Fellow: ESR1
Host institution: UNIFE
Ph.D. enrolment: UNIFE and BUW
Project Title: Optimized implementations of the Lattice Boltzmann Method in 2 and 3 dimensions on highly parallel computing devices
Objectives: Explore and evaluate opportunities for maximizing the utilization of future versions of highly parallel computing devices such as GPUs, for different implementations of the Lattice Boltzmann Method.
Expected Results: 1) An analysis of the performance of approaches to mapping different formulations of the Lattice Boltzmann Method onto future generations of GPUs and other highly parallel computing devices. 2) A description of performance limiting features of the architecture as well as an evaluation of strategies for overcoming these limitations. 3) Development of implementations, for selected cases, based on the hardware available at the given time to verify the theoretical findings.
Planned secondment(s):
  • JUELICH 3 PMs during M10-M12 training on optimization
  • NVIDIA 3 PMs during M22-M24 performance analysis of LBM
  • UTOV 3 PMs during M29-M31 interacting with experts in turbulence on LBM


Fellow: ESR2
Host institution: CyI
Ph.D. enrolment: CyI and BUW
Project Title: Exploiting memory hierarchies in future node architectures for lattice QCD applications
Objectives: Explore and evaluate opportunities for exploiting software managed memory hierarchies for lattice QCD applications and adapt lattice QCD kernels for new architectures as part of the co-design development.
Expected Results: 1) A systematic analysis of mapping different types of lattice QCD applications onto future node architectures, which comprise different memory types as well as compute performance of several TFlop/s. 2) An analysis of different algorithmic approaches with respect to memory capacity and bandwidth requirements and evaluation of suitable programming models to be evaluated. 3) Prototype implementations for selected kernels based on the hardware available at the given time to verify the theoretical findings.
Planned secondment(s):
  • JUELICH: 6 PMs, during M8-M13, to develop expertise in novel computer architectures and code adaptation
  • IBM: 3 PMs on site during M30-M32, interaction with computer designers and testing of software


Fellow: ESR3
Host institution: RWTH
Ph.D. enrolment: RWTH and CyI
Project Title: Massively parallel QM/MM
Objectives: The investigation of bio-chemical processes involved in complex pathways, such as the ones of medical relevance, requires a quantum mechanical description coupled to molecular dynamics approaches. If combined with a description based on classical force-fields (computationally less demanding and accurate), such methods (usually referred to as QM/MM) allow reaching the typical sizes of biological relevant systems. Several quantum chemistry codes (e.g. VASP, ABINIT, CPMD, CP2K) implement first principles based molecular dynamics schemes. However, their multiscale QM/MM interfaces show clear deficiencies in scalability and general efficiency. The aim is to develop new strategies to improve the parallel implementations of these hybrid QM/MM interfaces, in order to efficiently exploit the computational capabilities of massively parallel architectures such as IBM Blue Gene/Q ones.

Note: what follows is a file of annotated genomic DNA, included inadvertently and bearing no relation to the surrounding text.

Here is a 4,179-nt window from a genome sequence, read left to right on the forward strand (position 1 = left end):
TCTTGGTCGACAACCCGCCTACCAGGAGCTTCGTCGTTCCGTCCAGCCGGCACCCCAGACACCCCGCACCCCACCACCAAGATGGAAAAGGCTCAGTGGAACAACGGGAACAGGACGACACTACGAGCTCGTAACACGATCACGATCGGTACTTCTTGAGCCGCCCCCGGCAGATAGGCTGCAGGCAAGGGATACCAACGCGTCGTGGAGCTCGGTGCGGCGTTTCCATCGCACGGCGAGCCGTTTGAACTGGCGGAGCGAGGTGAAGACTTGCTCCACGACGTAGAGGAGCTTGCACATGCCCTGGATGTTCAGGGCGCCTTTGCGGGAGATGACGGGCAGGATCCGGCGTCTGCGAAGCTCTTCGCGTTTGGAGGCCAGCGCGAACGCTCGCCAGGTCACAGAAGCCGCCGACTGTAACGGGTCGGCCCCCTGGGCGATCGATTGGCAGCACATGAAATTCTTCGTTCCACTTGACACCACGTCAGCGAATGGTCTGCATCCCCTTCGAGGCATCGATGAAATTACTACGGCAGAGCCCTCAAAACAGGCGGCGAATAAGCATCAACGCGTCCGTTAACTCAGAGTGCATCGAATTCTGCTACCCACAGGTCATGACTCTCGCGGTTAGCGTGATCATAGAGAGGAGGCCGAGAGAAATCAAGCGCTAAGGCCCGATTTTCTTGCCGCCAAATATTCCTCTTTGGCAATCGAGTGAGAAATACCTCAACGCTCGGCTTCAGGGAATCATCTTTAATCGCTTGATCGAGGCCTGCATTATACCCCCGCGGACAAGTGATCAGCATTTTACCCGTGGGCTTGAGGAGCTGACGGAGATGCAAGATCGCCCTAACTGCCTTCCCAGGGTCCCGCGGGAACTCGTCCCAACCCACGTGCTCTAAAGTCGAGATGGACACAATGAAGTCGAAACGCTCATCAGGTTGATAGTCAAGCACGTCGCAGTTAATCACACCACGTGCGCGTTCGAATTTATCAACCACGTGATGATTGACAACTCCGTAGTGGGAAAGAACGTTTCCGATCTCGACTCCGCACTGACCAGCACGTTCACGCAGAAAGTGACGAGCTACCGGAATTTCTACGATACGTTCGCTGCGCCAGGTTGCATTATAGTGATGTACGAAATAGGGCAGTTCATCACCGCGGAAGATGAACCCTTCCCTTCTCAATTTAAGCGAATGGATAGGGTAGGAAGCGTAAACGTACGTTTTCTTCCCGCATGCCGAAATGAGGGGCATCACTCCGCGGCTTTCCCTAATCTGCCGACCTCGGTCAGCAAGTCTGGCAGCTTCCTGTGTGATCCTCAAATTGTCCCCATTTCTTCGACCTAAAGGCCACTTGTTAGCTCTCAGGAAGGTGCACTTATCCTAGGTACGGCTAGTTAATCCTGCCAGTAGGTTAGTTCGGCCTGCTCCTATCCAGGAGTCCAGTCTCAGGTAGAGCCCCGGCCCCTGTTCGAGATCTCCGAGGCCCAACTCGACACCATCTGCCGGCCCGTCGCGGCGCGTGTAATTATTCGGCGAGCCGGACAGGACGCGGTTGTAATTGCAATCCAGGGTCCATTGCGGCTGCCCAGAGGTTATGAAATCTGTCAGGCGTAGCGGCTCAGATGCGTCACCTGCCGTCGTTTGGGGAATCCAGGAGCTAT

This is a crucial step towards the porting of hybrid quantum molecular dynamics codes to exascale platforms. This would allow unprecedentedly large systems to be accessed by this powerful simulation tool. This will be done in collaboration with U. Roethlisberger’s and A. Curioni’s groups, adding additional human resources to the project.
Expected Results: 1) Development of new parallelization strategies for hybrid quantum molecular dynamics schemes. 2) Implementations in selected available quantum chemistry codes. 3) Scaling tests by benchmarks on IBM BlueGene architectures and validation of the codes by reproducing results available in the literature.
Planned secondment(s):
  • JUELICH: 5 PMs, M16-M20, development of new parallel strategies for hybrid QM/MM interfaces (4 PMs); benchmarks (1 PM)
  • IBM: 4 PMs, M21-M24, optimization of hybrid QM/MM molecular dynamics algorithms on massively parallel machines


Fellow: ESR4
Host institution: UTOV
Ph.D. enrolment: UTOV and TU/e
Project Title: Algorithms for Eulerian-Lagrangian approaches in Turbulence, micro- and nano-fluidics
Objectives: 1) Developing new algorithms to describe finite-size particles (with and without internal dynamics) in turbulent flows. 2) Development of novel Lattice Boltzmann approaches for thermal fluctuations at macro scale (boiling systems) and for fluctuating hydrodynamics of multi-component nano-fluids.